Thinking Like a Weaver

  Elisabeth Hill's Chocolate Chef's Apron
  Elisabeth Hill's clever Chocolate
Chef's Apron 

Recently, I’ve noticed a bit of a change in myself and how I view the world. When I go to a restaurant, store, or even to see a film with family and friends I especially notice the difference. While others at a restaurant discuss the menu and the food, I’m carefully examining the twill napkins or Indian silks on the wall, making mental notes in my head, and occasionally pointing out features to my less-than-interested companions.


At the movies, it’s even worse. After seeing the latest Sherlock Holmes film, I think I was more enamored with the tweed jackets than the actual plot. I haven’t quite gotten to the point where I touch stranger’s clothing without asking permission first, but I know it’s only a matter of time. I am slowly developing a weaver’s view of the world. I know I’m not alone in this, I hear similar stories from other weavers who also see the world in terms of color and texture.


For this reason, every new issue of Handwoven I work on is an adventure. One by one, the projects arrive at the office, and every time I unwrap one it feels like Christmas morning. The latest issue of Handwoven was especially exciting as the winning projects for the garment challenge began to arrive. Not only did I have texture and color to "ooh" and "aah" over, there was also the clever construction of these items.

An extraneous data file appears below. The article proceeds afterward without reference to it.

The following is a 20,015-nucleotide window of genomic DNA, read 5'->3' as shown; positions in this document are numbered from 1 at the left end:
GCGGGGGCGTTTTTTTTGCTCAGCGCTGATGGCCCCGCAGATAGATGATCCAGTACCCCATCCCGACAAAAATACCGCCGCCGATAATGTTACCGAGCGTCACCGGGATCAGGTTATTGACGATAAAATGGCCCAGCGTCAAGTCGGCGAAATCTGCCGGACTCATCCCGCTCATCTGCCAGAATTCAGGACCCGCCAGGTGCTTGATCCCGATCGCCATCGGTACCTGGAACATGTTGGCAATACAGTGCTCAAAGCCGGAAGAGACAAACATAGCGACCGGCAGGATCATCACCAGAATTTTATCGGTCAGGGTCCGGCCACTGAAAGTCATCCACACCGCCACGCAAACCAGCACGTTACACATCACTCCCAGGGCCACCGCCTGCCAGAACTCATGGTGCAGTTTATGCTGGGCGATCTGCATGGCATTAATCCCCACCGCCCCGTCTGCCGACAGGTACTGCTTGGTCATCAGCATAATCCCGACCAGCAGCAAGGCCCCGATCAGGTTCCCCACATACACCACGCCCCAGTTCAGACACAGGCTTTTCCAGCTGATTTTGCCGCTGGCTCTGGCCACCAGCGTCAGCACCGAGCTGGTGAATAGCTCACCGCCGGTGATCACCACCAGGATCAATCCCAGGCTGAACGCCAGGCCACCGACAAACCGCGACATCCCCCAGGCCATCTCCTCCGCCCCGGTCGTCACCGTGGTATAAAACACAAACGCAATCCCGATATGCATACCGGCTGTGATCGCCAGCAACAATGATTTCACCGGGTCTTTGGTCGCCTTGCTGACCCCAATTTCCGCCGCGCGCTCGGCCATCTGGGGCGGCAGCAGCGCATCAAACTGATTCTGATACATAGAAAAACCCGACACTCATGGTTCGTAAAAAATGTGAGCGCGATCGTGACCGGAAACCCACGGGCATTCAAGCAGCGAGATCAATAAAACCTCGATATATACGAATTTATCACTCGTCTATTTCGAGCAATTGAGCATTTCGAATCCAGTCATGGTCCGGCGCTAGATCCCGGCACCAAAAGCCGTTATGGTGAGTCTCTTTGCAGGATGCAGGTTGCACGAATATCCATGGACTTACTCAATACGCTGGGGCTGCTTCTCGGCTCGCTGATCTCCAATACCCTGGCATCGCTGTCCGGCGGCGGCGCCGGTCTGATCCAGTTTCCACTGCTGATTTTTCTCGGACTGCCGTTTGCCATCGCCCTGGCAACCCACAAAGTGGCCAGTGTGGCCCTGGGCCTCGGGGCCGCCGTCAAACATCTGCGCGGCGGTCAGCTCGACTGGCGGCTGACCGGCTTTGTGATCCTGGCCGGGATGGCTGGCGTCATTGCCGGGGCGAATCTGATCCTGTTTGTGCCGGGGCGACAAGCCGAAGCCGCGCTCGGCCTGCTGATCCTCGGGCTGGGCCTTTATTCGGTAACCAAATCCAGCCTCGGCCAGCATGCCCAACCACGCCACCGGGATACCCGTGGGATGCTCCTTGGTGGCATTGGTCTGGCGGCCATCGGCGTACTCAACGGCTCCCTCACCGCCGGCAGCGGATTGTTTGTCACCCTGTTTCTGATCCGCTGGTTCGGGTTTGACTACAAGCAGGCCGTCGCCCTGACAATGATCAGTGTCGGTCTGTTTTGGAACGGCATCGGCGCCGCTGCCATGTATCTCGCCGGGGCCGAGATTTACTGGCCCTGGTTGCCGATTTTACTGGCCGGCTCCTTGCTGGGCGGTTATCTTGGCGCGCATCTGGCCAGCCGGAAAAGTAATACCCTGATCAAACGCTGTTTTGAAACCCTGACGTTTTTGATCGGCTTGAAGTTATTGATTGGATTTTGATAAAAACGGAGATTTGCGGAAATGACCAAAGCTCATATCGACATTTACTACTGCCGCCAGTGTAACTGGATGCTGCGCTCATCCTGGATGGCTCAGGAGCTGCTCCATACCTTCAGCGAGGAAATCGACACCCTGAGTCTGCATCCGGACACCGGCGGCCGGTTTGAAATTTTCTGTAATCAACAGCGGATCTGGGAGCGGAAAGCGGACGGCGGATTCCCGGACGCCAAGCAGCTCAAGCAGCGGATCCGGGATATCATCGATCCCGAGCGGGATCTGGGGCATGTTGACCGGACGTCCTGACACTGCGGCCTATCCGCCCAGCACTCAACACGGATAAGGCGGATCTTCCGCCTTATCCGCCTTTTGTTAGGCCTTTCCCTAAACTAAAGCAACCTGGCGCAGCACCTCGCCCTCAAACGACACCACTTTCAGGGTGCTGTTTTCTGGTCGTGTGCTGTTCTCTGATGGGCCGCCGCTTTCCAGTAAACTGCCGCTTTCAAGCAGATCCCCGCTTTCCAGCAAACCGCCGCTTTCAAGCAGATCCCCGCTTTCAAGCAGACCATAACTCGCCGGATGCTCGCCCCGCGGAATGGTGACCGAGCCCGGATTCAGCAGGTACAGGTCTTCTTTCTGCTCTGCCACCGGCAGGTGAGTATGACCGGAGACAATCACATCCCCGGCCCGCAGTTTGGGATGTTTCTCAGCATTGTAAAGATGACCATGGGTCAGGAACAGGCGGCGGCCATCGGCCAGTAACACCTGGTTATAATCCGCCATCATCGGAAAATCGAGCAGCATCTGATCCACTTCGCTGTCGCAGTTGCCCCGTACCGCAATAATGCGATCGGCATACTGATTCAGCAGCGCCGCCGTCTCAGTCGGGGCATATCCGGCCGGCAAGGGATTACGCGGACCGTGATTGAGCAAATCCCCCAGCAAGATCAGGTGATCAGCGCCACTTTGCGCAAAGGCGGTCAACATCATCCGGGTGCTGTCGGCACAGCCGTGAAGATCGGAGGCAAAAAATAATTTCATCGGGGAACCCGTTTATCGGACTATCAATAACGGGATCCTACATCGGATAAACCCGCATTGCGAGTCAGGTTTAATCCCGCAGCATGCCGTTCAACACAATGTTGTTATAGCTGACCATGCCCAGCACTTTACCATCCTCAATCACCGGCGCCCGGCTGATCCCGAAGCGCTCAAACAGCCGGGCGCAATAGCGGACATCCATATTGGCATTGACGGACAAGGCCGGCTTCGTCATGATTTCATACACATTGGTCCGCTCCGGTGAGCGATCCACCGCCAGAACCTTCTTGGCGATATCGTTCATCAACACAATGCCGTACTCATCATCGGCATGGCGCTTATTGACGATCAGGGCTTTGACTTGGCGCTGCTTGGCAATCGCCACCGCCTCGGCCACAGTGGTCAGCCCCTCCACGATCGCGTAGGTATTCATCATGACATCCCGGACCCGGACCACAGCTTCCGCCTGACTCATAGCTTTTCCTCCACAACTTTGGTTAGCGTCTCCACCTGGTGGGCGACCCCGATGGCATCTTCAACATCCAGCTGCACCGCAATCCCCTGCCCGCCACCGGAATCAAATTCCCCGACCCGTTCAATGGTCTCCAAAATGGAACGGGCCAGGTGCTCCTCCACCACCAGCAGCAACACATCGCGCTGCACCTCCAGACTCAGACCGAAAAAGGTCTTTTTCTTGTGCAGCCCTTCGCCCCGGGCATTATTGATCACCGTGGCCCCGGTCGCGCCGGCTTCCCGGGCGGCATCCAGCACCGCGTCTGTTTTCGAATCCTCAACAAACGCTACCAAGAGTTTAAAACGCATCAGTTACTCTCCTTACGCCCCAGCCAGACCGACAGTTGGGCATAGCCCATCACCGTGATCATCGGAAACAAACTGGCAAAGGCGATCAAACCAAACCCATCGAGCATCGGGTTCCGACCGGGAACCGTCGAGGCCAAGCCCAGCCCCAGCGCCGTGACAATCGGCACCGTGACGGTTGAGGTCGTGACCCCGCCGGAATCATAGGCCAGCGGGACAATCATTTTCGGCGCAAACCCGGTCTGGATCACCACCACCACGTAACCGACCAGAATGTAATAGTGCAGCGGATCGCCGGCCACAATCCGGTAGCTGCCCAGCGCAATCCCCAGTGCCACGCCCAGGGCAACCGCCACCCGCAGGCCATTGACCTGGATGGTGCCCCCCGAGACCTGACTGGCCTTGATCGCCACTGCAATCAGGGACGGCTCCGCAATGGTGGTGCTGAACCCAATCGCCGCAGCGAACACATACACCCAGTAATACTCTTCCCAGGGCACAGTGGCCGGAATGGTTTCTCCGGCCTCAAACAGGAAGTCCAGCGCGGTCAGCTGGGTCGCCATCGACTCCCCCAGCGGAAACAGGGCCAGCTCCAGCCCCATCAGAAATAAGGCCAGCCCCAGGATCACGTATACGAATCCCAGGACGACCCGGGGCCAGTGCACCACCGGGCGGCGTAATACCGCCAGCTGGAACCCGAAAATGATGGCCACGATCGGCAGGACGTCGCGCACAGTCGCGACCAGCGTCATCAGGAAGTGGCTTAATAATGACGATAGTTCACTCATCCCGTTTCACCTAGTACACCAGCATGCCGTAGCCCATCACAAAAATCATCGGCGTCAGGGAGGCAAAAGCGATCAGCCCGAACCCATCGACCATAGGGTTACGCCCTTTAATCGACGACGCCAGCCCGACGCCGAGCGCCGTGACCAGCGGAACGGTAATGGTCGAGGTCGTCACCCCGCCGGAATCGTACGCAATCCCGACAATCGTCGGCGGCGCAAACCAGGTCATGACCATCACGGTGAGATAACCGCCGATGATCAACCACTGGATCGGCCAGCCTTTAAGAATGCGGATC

The garments were designed by weavers for weavers, and so they take our little idiosyncrasies into account. This is especially true with a wonderful apron woven and sewn by Elisabeth Hill that has buttons on the front for a dishtowel. This way you can use one while cooking, remove it before guests arrive, and replace it with a show-stopping handwoven one. It’s brilliant, and something that makes complete sense to weavers.


This is just one of many clever innovations in not only the September/October 2012 issue, but also throughout Handwoven’s history. So many folks seem to think that, as weavers, we’re somehow stuck in the past. In reality, we constantly look for new ideas and inspiration to guide our weaving. Rarely are we stuck in the past. Instead we are constantly dreaming of the future and of projects yet to come.



Post a Comment